The world floods in on all of us. The world can be kind, and it can be cruel. It can be beautiful, and it can be appalling. It can give us good reason to hope and good reason to give up all hope. It can strengthen our faith in a loving God, and it can decimate our faith. In our lives in the world, the temptation is always to go where the world takes us, to drift with whatever current happens to be running strongest. When good things happen, we are in heaven; when bad things happen, we are in hell. When the world strikes out at us, we strike back, and when one way or another the world blesses us, our spirits soar...In other words, we are in constant danger of being, not actors in the drama of our own lives, but reactors. The fragmentary nature of our experience shatters us into fragments.

Many of those experiences are the very ones which make us crave the blessing, “You are God’s work of art.”

And there are people who responded to the brokeness and fragmenting pressure of the world with a sense of dignity; certainly Jesus did.  As Buechner explained, “All his life long, wherever Jesus looked he saw the world not in terms simply of its brokenness - a patchwork of light and dark calling forth in us now our light, now our dark - but in terms of the ultimate mystery of God’s presence buried in it like a treasure buried in a field.”  And elsewhere he explained further, “To be whole, I think, means, among other things, that you see the world whole.” I think he means that you don’t see brokenness; it’s there, undeniably; but that you see beyond brokenness, beneath brokenness, into brokenness; finding that hidden mystery, whole and holy.

Buechner didn’t claim that he had perfected wholeness.  Rather, wholeness was something he sought, not something he had, something he glimpsed in others, not something he grasped fully himself.  But he did see it in some other people; a kind of compelling spirit that set them apart, which even with their human imperfections, felt like wholeness.

I first glimpsed wholeness in my grandfather.  As a child, I listened to him tell lots of stories; he had one for every occasion.  But now, as I look back, I realize that I remember those stories because my grandfather spent so much time talking with me.  He was the one who would get down on the beach to build sandcastles, the one to let me play in his electrical shop, to teach me how to crack walnuts open while telling stories of picking nuts in Texas.

But I also remember how my grandfather responded to me when I came out.  My family and I went through some rough years before things started evening out.  As we got back to normal, I would test the limits. And one of those times was when I showed my parents and grandparents pictures of me in drag.  I left it to them to wonder if this was a one-time thing or a new passion; as I said, I was testing some limits.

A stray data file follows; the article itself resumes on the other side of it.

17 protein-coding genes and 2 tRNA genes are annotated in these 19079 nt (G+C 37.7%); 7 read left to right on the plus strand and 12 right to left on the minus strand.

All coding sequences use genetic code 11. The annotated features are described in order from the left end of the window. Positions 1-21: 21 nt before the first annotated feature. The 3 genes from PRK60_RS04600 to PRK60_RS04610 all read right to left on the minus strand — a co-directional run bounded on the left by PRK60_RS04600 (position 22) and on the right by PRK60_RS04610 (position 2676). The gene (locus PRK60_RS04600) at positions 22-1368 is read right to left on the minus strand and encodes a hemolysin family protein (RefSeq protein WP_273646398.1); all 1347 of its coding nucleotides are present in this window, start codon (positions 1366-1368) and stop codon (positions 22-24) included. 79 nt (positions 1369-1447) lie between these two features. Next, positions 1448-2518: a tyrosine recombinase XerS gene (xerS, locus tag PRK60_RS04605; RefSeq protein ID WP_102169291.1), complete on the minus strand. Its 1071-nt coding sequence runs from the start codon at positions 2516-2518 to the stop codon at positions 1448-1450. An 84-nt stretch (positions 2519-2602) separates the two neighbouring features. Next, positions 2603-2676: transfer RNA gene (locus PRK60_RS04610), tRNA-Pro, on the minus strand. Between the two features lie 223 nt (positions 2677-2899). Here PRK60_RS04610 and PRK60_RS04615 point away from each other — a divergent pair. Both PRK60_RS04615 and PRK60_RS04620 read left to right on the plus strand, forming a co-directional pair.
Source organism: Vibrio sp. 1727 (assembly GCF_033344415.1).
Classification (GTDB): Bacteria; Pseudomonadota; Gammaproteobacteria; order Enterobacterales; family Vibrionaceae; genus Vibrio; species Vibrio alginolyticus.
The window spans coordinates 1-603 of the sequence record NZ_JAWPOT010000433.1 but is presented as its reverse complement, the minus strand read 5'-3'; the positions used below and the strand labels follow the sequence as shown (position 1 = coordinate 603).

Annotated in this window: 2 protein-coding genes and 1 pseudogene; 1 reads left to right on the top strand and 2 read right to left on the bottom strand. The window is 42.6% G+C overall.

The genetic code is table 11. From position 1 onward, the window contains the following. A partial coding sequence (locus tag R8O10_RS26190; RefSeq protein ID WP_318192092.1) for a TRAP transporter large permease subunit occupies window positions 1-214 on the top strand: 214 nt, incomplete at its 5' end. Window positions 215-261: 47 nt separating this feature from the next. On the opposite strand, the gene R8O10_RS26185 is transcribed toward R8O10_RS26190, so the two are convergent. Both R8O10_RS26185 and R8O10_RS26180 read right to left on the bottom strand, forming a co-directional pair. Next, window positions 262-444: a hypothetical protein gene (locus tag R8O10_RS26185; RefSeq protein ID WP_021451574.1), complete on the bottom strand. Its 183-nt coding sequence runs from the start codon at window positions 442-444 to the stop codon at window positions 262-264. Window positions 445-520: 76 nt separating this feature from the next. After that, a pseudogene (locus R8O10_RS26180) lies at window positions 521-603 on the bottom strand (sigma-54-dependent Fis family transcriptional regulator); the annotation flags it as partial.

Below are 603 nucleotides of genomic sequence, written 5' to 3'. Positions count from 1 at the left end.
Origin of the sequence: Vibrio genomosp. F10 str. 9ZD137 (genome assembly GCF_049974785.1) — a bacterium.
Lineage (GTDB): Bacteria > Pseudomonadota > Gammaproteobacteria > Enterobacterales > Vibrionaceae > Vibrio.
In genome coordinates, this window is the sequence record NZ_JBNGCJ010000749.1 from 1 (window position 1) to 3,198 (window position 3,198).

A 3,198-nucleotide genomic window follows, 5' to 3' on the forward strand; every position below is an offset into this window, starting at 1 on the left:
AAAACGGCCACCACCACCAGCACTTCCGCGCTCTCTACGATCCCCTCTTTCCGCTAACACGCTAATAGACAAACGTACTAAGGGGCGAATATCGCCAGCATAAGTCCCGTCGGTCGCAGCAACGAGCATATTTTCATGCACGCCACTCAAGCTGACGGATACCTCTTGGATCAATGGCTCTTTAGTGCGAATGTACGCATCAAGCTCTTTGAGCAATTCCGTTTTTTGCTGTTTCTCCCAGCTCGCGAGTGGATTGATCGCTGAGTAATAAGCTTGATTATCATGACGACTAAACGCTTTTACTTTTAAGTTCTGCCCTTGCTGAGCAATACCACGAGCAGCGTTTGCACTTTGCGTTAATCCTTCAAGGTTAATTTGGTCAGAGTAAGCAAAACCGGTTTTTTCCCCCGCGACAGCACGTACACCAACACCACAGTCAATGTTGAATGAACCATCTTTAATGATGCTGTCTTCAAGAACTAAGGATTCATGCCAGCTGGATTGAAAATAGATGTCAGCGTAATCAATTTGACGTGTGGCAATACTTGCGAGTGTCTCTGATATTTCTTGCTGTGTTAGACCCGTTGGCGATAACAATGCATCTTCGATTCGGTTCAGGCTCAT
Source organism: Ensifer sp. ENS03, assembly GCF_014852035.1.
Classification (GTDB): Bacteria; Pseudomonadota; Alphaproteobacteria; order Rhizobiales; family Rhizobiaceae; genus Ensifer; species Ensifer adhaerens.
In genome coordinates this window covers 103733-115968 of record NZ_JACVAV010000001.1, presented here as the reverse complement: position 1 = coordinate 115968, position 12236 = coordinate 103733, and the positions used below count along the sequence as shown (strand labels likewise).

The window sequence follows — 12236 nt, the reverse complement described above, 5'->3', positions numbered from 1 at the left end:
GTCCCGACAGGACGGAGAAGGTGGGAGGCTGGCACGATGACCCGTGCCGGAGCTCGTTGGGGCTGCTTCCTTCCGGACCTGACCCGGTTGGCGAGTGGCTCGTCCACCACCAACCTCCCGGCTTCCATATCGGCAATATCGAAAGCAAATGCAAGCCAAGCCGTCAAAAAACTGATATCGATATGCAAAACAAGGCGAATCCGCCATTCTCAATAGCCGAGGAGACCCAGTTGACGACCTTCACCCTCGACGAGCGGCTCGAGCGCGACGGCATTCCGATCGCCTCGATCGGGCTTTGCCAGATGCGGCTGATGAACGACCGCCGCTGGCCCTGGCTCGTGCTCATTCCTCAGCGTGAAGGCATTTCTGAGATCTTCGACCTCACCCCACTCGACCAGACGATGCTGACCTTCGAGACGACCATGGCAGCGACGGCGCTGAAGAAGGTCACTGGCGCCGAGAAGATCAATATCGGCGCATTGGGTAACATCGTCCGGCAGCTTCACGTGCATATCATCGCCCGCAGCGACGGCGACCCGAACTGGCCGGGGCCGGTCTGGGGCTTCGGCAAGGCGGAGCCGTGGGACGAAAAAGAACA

My grandfather looked at the pictures of me decked out - my outfit include a faux pearl necklace - and said matter-of-factly, “Nice pearls.”  (This was a much nicer comment then one of my friends, who said, “Well don’t you Barbara Bush.”). It felt to me that my grandfather had said, “I see you, all of you, and however you try to be you, I love you.”  

I think our great work might well be a journey toward wholeness.  To learn to see the world, other people, and ourselves beyond all the brokenness that presses in on us, to see underneath all the fragmentary moments, to find a hidden wholeness.  

And for me this means that I not only need to hear “You are God’s work of art” but I feel called to say to others, “You are God’s work of art.”

Recently, because I continue to sit with this verse, I heard a third meaning in it.  For a long time I thought the author of Ephesians wrote of “God’s work of art” as a reference back to the first creation story, that moment when God the creator decided to make humankind in the divine image.

Many theologians have written about all the implications for humans as the “image of God;” this concept roots ideas of the inherent worth of people, of human dignity.  

Then I started puzzling over the middle of this sentence, “created in Christ Jesus.”  Now of course the author could have meant that Jesus was mystically present at the moment of creation.  But I wonder: perhaps the author meant we were created in the saving work of Jesus. So that this verse looks back to creation and forward to redemption: we were and we shall be God’s work of art.

I like this way of understanding the verse because it changes this life into an experience of God’s creative work in me.  Too often Christianity gets mired into a narrative of purity and purity lost; but what if we experienced it as God’s continual shaping of us, the artist layering depth in the paint, the sculptor chiseling away.  What would it mean to see those hardships we all face, the challenges that rock us to our core, as part of the process of becoming God’s amazing works of art? Was this why Paul said, “For the creation waits with eager longing for the revealing of the children of God”?

I know this: I’m going to keep holding close in my heart this word of God, “You are God’s work of art, created in Christ Jesus, for good works prepared beforehand.”  May you keep that word in your hearts and share it with all you meet. Amen.


In addition to Feasting on the Word and The New Interpreter's Bible, I consulted:

  • Buechner, Frederick, “Journey toward Wholeness,” Journal of Theology, 1993.